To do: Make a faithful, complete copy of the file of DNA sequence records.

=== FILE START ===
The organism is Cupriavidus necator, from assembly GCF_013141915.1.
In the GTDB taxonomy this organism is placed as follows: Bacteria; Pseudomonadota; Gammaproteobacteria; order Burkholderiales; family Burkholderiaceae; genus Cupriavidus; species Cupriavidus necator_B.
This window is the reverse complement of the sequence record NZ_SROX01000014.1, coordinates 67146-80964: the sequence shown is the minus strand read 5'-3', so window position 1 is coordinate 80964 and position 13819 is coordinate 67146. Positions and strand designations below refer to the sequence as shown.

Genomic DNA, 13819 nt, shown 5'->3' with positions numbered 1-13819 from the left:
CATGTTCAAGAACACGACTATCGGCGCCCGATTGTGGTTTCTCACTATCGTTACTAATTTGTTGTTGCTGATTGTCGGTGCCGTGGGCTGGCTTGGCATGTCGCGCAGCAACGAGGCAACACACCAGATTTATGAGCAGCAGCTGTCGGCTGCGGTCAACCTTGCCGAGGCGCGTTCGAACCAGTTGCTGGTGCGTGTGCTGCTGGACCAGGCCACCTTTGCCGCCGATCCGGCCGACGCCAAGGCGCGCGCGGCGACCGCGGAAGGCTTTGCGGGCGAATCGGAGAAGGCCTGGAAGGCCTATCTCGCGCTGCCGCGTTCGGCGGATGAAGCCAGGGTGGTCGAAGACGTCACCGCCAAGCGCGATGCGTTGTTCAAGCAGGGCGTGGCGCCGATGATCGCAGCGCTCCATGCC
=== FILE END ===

The organism is Cupriavidus necator, from assembly GCF_013141915.1.
In the GTDB taxonomy this organism is placed as follows: Bacteria; Pseudomonadota; Gammaproteobacteria; order Burkholderiales; family Burkholderiaceae; genus Cupriavidus; species Cupriavidus necator_B.
This window is the reverse complement of the sequence record NZ_SROX01000014.1, coordinates 67146-80964: the sequence shown is the minus strand read 5'-3', so window position 1 is coordinate 80964 and position 13819 is coordinate 67146. Positions and strand designations below refer to the sequence as shown.

Genomic DNA, 13819 nt, shown 5'->3' with positions numbered 1-13819 from the left:
CATGTTCAAGAACACGACTATCGGCGCCCGATTGTGGTTTCTCACTATCGTTACTAATTTGTTGTTGCTGATTGTCGGTGCCGTGGGCTGGCTTGGCATGTCGCGCAGCAACGAGGCAACACACCAGATTTATGAGCAGCAGCTGTCGGCTGCGGTCAACCTTGCCGAGGCGCGTTCGAACCAGTTGCTGGTGCGTGTGCTGCTGGACCAGGCCACCTTTGCCGCCGATCCGGCCGACGCCAAGGCGCGCGCGGCGACCGCGGAAGGCTTTGCGGGCGAATCGGAGAAGGCCTGGAAGGCCTATCTCGCGCTGCCGCGTTCGGCGGATGAAGCCAGGGTGGTCGAAGACGTCACCGCCAAGCGCGATGCGTTGTTCAAGCAGGGCGTGGCGCCGATGATCGCAGCGCTCCATGCC